A new $35.6 million federal grant will help a research group led by Emory University develop new strategies for fighting HIV by creating a vaccine to prevent it and developing a functional cure for those already infected by the virus. 

The five-year grant from the National Institutes of Health was awarded to the Emory Consortium for Innovative AIDS Research in Nonhuman Primates, which is working to develop advanced vaccines to provide protection from retroviral infection and refine "shock and kill" efforts that work to eliminate the HIV virus in people infected with it. 

The grant will allow researchers to purse several "novel approaches" for curing HIV, according to Eric Hunter (photo right), a co-principal investigator of the grant and a professor at Emory's School of Medicine. 

"We are very fortunate and excited to have such a strong, multidisciplinary team of investigators here at Emory, and around the U.S., to tackle these critical questions in HIV vaccine development and therapy. This award will allow us to combine multiple novel approaches to work to improve the efficacy of preventive vaccines and approaches to a cure for HIV," Hunter said in a prepared statement.

Rama Amara (photo left), the other co-principal investigator of the grant, told the AJC that the grant has two major goals – create a preventative vaccine and develop a functional cure for those already infected with HIV.

"A person infected with HIV can use therapy or drugs — and there are some right now that are really good," he said. "But the major drawback is that the people infected have to be on them for the rest of their life."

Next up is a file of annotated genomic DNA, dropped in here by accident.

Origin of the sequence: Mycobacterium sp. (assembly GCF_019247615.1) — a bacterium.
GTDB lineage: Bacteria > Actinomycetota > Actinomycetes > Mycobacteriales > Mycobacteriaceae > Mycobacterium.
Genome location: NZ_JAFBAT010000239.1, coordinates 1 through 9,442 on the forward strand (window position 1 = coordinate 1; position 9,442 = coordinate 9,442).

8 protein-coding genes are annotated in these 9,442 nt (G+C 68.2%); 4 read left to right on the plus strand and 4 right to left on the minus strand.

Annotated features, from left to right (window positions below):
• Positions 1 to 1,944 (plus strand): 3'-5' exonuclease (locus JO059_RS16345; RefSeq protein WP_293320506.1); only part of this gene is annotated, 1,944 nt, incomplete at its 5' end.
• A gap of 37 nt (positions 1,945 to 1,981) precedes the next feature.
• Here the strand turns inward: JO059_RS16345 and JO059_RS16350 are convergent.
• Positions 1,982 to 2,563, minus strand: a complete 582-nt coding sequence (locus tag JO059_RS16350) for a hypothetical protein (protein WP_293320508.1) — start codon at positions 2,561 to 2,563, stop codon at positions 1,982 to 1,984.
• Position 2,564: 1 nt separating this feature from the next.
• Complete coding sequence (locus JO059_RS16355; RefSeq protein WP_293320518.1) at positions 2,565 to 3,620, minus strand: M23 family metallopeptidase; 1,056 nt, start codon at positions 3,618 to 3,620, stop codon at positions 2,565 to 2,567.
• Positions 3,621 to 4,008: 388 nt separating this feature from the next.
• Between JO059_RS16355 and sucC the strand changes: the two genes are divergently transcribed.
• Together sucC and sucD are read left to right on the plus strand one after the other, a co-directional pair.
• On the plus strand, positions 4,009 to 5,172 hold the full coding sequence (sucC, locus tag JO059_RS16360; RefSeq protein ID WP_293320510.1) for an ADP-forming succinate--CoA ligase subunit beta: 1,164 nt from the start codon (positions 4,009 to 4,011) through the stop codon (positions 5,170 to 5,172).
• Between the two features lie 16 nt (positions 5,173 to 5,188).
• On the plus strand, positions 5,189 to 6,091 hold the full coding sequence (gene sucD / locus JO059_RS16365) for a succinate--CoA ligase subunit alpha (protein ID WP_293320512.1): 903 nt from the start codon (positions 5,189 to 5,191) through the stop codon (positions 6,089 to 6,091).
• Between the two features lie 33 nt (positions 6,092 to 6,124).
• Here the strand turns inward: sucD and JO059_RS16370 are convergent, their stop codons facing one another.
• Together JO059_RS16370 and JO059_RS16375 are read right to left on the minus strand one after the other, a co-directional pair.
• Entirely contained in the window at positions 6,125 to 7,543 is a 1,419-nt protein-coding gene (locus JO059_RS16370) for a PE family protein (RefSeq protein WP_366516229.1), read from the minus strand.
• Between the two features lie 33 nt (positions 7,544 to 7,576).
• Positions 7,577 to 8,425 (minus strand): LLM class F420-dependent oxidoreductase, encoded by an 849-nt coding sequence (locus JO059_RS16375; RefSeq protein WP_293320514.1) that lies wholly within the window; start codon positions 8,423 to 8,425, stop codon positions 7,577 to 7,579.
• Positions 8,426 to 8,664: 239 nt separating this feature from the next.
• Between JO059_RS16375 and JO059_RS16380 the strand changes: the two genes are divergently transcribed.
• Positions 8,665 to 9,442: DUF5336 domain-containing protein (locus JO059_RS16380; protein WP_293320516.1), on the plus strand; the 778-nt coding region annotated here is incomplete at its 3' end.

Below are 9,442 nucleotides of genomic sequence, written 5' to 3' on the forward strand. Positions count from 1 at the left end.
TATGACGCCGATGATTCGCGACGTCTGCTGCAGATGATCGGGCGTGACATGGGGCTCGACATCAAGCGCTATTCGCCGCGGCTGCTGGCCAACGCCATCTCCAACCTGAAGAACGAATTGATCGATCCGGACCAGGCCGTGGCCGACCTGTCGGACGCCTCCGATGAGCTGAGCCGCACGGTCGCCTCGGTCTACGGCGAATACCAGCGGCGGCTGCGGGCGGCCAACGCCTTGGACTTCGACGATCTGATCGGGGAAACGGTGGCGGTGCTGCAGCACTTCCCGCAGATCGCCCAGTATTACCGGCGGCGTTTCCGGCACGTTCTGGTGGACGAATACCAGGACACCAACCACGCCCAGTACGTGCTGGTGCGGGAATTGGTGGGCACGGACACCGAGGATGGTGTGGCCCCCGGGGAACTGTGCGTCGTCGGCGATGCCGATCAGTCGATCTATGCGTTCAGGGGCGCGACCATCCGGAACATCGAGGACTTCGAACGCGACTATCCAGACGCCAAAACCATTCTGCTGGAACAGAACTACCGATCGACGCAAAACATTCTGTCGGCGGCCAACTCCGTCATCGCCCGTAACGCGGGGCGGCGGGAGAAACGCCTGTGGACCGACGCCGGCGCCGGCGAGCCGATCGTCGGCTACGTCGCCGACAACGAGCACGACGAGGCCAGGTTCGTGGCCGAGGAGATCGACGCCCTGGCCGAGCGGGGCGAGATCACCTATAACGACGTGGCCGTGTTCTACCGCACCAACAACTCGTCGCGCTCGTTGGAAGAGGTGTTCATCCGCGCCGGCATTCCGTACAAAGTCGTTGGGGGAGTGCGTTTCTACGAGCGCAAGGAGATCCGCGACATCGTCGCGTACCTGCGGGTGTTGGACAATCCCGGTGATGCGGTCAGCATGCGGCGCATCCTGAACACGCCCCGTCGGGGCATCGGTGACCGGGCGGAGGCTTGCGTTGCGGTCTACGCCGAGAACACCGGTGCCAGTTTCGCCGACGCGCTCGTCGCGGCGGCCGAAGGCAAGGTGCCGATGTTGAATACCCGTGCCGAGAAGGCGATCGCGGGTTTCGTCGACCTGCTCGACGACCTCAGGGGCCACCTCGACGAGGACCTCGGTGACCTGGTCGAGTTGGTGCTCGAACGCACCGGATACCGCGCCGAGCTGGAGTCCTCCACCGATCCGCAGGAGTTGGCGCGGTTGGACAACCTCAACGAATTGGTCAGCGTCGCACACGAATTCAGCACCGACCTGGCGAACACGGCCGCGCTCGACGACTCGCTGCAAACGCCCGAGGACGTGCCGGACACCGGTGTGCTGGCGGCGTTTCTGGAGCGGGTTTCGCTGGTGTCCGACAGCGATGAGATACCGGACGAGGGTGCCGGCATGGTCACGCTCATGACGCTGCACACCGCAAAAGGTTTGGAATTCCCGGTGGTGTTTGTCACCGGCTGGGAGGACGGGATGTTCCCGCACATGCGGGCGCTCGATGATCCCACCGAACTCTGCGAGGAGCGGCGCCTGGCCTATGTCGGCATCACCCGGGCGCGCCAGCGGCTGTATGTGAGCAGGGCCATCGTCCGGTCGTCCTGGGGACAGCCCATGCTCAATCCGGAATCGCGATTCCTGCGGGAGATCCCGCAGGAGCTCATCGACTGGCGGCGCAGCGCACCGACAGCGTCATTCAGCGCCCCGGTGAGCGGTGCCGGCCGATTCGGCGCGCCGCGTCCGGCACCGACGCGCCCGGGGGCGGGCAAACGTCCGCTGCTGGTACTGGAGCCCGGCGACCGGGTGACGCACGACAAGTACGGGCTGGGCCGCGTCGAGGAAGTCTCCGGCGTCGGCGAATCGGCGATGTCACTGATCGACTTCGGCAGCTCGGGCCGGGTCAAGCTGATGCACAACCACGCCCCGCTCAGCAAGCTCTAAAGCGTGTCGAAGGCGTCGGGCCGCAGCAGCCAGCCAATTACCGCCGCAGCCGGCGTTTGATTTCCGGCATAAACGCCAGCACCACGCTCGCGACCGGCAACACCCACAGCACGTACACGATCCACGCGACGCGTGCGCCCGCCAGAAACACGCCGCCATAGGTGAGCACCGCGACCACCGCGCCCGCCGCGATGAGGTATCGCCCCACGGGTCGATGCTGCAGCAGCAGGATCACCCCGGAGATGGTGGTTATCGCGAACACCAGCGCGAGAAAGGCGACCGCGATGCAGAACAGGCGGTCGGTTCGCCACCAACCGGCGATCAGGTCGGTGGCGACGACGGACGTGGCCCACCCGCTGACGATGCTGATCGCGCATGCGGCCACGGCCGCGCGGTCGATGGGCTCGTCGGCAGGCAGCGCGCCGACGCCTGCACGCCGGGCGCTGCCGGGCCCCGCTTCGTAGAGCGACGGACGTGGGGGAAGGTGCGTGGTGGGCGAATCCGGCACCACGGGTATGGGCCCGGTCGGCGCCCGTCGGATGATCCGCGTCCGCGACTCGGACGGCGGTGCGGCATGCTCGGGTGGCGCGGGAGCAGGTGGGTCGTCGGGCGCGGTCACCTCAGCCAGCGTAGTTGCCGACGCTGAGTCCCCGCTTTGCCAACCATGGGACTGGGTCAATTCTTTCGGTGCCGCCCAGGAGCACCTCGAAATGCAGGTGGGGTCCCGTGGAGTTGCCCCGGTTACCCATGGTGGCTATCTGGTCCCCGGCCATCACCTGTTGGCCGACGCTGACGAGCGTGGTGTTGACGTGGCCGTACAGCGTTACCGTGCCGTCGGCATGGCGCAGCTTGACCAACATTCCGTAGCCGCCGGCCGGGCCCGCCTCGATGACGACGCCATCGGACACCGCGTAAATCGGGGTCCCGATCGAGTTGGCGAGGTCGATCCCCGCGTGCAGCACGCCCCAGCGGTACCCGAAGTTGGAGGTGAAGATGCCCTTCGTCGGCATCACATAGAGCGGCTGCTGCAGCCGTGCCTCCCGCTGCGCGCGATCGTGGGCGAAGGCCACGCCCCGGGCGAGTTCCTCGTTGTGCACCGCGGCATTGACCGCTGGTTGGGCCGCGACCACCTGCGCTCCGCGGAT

Using the grant, investigators aim to develop a cure that can reprogram the immune system so that when individuals are removed from therapy, the virus can still be controlled without any drugs, he said.

Researchers want to fill gaps in current knowledge about the virus and vaccine protections to attack several challenges, including enhancing the body's immune response, activating antiviral T cells where the virus first enters the body, and stimulating the right balance of immune cells and CD4 T cells, which are potential targets for the virus.

"Generating a long-lasting protective antibody response at the site of HIV entry is key to stopping its transmission and is one objective of our new NIH-funded research program to develop new strategies for preventing and curing HIV/AIDS," Amara said in a prepared statement.

Researchers said they will also pursue studies focusing on the "shock and kill" approach in antiviral drug therapy, which forces HIV to come out of hiding from its reservoirs in the body and is a key to killing the virus.

Emory's research consortium includes investigators across the university's expansive efforts combatting HIV, including the Emory School of Medicine, Rollins School of Public Health and Emory Vaccine Center. LGBT Atlanta supports the vaccine center with the annual AIDS Vaccine 200, a two-day bike trek that has raised more than $2.2 million since its inception in 2003. About 100 riders took part in the event last month.

The research group also includes researchers at Georgia Tech and schools in Louisiana, North Carolina and Minnesota.

[photo courtesy Emory's Woodruff Health Sciences Center]